Kelly took pains to say that Obama sounded a lot like the most recent George Bush, until he quotes a former Bush speech writer who says that Obama did something no other President has ever done. In between, Kelly references himself (apparently we weren't paying attention, since we hadn't stormed the White House in the last week).

Kelly also says this "It's easier to get into wars than out of them. Regime change in Iraq took about three weeks. It was the unforeseen aftermath that took eight years, thousands of lives and nearly a trillion dollars.". Incredible. Did Kelly say anything like this in 2003? Or did he blindly buy into Condelezza Rice's logic "We don't want the smoking gun to be a mushroom cloud."? And before you say that Iraq had not occurred yet, I will say we could look at the Vietnam War, in which US involvement started in a limited fashion during the Eisenhower administration (1955).

Kelly is actually right that the US is headed into uncharted territory. Qaddafi has been in power since 1969. 42 years is a long time to have no practice at democracy, and some of the most powerful non governmental organizations in the Middle East are ones we designate as terrorist. Now, maybe Qaddafi would have slaughtered thousands if we had waited one more day, although we have to admit Obama and company waited for the UN Security Council to deliberate. Is that better or worse than what bush did? We have to admit that Obama has started this process without really having a plan for what might happen after. Is it better or worse that Obama has dragged the UN into this (although I gather Bush's initial "coalition of the willing" was larger).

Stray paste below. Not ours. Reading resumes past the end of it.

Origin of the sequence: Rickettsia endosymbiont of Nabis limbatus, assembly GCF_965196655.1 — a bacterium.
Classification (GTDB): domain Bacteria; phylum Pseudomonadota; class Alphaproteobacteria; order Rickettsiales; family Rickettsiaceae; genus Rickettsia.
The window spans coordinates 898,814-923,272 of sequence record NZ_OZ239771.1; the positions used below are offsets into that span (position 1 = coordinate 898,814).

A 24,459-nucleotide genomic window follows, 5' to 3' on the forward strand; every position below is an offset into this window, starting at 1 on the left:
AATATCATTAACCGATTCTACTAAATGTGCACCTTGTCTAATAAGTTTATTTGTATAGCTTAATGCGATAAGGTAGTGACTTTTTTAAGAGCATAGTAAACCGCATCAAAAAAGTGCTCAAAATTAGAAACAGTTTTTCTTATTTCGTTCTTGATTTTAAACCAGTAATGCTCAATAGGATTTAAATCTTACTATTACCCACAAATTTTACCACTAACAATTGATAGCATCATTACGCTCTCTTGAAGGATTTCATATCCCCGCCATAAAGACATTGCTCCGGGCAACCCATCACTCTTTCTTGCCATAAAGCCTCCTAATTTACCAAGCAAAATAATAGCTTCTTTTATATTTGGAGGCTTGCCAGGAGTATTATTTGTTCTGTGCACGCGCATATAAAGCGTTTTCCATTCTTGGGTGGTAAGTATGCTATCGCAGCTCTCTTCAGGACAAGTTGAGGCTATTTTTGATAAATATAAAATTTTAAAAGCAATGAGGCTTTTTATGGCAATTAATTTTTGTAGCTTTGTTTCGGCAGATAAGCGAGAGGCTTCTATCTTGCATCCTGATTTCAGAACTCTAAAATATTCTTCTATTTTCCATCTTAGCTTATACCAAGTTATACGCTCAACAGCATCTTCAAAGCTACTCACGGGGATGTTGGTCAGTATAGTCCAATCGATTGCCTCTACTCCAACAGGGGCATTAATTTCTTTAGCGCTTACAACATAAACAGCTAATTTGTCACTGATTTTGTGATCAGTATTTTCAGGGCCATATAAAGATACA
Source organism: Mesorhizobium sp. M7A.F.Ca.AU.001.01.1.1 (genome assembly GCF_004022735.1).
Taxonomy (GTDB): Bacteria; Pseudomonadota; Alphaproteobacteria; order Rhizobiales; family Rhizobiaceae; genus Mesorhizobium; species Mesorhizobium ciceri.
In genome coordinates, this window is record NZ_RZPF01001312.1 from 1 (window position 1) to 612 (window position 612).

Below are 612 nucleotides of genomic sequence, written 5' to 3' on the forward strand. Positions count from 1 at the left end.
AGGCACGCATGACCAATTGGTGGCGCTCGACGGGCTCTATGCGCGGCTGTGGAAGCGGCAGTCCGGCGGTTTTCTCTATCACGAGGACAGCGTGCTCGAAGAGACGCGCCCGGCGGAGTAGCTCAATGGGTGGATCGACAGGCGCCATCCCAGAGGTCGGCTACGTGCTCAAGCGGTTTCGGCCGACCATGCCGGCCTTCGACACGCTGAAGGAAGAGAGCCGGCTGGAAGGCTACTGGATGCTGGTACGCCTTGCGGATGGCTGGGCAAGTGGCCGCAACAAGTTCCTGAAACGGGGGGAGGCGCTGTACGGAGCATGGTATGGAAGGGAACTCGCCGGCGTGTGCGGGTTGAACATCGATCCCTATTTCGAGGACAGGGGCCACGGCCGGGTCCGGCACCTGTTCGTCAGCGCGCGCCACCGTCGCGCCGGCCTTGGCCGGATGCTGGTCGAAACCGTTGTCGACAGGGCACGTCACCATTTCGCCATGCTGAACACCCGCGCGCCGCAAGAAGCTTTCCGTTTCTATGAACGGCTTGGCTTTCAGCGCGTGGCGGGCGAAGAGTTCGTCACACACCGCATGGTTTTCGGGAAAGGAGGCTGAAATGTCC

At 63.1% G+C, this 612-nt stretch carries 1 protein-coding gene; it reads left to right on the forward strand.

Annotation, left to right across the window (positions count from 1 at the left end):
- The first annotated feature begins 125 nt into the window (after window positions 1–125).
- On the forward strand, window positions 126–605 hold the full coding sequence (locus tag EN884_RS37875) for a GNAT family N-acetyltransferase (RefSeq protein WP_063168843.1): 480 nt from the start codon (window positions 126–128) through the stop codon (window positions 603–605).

The thing is, Kelly is not really helping us see the nuances. If the reader has to work it out for him/her self, then they have the option to not work it out, so Kelly is not doing his readers any favors. Consider the difference in this, this, this, this, or this. A liberal who admits to have been a supporter (he thinks Obama is smarter than McCain) but now is examining all the issues through the prism of the constitution and the rulings of the Supreme Court might be a better critic than conservative whose view of the world apparently needs to be shoehorned into Tea Party doctrine. It is disappointing that the PG could have intelligent criticism of the President, or it can have Jack Kelly.